The resolution advantage of the Olympus E-M1 II implies greater flexibility for cropping images or the possibility to print larger pictures. The maximum print size of the E-M1 II for good quality output (200 dots per inch) amounts to 25.9 x 19.4 inches or 65.8 x 49.4 cm, for very good quality (250 dpi) 20.7 x 15.6 inches or 52.7 x 39.5 cm, and for excellent quality (300 dpi) 17.3 x 13 inches or 43.9 x 32.9 cm. The corresponding values for the Canon G15 are 20 x 15 inches or 50.8 x 38.1 cm for good quality, 16 x 12 inches or 40.6 x 30.5 cm for very good quality, and 13.3 x 10 inches or 33.9 x 25.4 cm for excellent quality prints.
The E-M1 II has on-sensor phase detect pixels, which results in fast and reliable autofocus acquisition even during live view operation.
Unlike the G15, the E-M1 II has the capacity to capture high quality composite images (50MP) by combining multiple shots after shifting its sensor by miniscule distances. This multi-shot, pixel-shift mode is most suitable for photography of stationary objects (landscapes, studio scenes).
The Canon PowerShot G15 has a native sensitivity range from ISO 80 to ISO 12800. The corresponding ISO settings for the Olympus OM-D E-M1 Mark II are ISO 200 to ISO 25600, with the possibility to increase the ISO range to 64-25600.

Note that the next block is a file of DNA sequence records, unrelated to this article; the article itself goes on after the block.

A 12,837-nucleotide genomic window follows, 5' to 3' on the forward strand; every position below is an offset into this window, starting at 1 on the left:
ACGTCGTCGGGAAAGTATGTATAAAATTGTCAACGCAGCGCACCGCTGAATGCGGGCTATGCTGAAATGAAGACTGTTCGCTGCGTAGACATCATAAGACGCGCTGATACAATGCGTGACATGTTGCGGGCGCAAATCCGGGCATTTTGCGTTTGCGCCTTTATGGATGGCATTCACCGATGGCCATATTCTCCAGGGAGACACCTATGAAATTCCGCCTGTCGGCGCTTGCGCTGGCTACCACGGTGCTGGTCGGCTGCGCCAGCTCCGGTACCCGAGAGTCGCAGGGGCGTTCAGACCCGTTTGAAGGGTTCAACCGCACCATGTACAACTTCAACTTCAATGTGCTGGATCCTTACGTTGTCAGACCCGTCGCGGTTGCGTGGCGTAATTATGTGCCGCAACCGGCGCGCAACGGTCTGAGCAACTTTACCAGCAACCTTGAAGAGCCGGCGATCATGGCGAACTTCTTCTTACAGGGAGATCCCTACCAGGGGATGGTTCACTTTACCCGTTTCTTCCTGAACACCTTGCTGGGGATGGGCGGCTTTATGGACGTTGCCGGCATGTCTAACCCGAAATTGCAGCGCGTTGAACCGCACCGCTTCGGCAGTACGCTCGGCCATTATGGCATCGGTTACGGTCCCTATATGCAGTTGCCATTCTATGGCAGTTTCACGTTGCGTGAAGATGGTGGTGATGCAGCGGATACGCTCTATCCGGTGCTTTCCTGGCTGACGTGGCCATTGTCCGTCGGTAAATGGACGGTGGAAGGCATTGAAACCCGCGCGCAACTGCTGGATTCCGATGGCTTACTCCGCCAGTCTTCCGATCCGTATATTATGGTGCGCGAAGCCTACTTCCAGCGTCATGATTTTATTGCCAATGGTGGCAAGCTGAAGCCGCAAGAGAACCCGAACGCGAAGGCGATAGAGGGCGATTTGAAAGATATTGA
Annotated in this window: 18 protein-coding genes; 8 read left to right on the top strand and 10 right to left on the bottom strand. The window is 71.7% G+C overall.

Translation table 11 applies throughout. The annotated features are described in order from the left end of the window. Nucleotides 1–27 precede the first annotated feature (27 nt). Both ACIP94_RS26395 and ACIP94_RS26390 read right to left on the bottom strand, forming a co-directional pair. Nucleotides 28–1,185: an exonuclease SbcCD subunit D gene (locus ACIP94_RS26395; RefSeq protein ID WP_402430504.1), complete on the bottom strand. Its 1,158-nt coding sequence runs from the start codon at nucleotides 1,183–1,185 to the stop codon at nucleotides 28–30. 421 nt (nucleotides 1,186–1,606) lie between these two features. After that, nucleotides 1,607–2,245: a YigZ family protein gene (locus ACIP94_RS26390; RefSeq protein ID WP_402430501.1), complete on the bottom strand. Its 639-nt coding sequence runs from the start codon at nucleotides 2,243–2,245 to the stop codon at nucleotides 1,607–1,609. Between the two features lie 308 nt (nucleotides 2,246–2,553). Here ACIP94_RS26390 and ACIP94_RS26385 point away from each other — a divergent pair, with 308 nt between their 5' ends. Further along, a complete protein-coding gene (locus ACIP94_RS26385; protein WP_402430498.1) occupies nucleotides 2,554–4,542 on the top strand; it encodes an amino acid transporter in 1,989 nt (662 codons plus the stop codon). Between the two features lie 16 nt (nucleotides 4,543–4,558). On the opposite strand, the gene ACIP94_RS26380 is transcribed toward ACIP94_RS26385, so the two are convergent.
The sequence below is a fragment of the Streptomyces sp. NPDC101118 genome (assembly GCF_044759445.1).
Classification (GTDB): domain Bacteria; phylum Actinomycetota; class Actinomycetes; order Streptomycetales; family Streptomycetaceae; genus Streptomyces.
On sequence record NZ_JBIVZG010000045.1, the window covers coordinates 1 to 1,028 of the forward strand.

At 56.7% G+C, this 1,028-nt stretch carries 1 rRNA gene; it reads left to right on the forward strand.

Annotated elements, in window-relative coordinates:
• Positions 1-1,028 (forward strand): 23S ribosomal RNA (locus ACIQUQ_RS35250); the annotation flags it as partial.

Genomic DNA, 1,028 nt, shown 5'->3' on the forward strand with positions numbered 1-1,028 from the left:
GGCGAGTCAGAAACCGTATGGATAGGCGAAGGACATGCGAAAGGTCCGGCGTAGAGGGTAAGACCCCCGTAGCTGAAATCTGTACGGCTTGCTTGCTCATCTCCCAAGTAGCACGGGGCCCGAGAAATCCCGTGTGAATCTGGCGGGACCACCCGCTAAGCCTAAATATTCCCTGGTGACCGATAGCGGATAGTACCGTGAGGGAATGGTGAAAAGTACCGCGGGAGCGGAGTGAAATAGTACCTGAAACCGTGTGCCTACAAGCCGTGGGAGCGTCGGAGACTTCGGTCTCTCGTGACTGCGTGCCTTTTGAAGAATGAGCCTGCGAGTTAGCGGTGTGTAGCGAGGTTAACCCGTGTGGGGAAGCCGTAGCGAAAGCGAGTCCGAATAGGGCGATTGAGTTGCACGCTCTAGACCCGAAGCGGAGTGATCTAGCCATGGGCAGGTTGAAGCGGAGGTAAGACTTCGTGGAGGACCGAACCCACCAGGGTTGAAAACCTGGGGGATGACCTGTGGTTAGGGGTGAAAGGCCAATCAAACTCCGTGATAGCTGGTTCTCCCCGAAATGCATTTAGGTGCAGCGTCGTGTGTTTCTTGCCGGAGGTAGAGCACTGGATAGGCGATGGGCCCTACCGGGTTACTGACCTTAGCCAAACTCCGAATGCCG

Consistent information on actual sensor performance is available from DXO Mark for many cameras. This service determines an overall sensor rating, as well as sub-scores for low-light sensitivity ("DXO Sports"), dynamic range ("DXO Landscape"), and color depth ("DXO Portrait"). Of the two cameras under consideration, the E-M1 II offers substantially better image quality than the G15 (overall score 34 points higher). The advantage is based on 3.8 bits higher color depth, 1.3 EV in additional dynamic range, and 3 stops in additional low light sensitivity. The following table provides an overview of the physical sensor characteristics, as well as the sensor quality measurements for a selection of comparators.
|Olympus E-M1 II||Four Thirds||20.2||5184||3888||4K/30p||23.7||12.8||1312||80|
|Olympus E-M1 III||Four Thirds||20.2||5184||3888||4K/30p||..||..||..||..|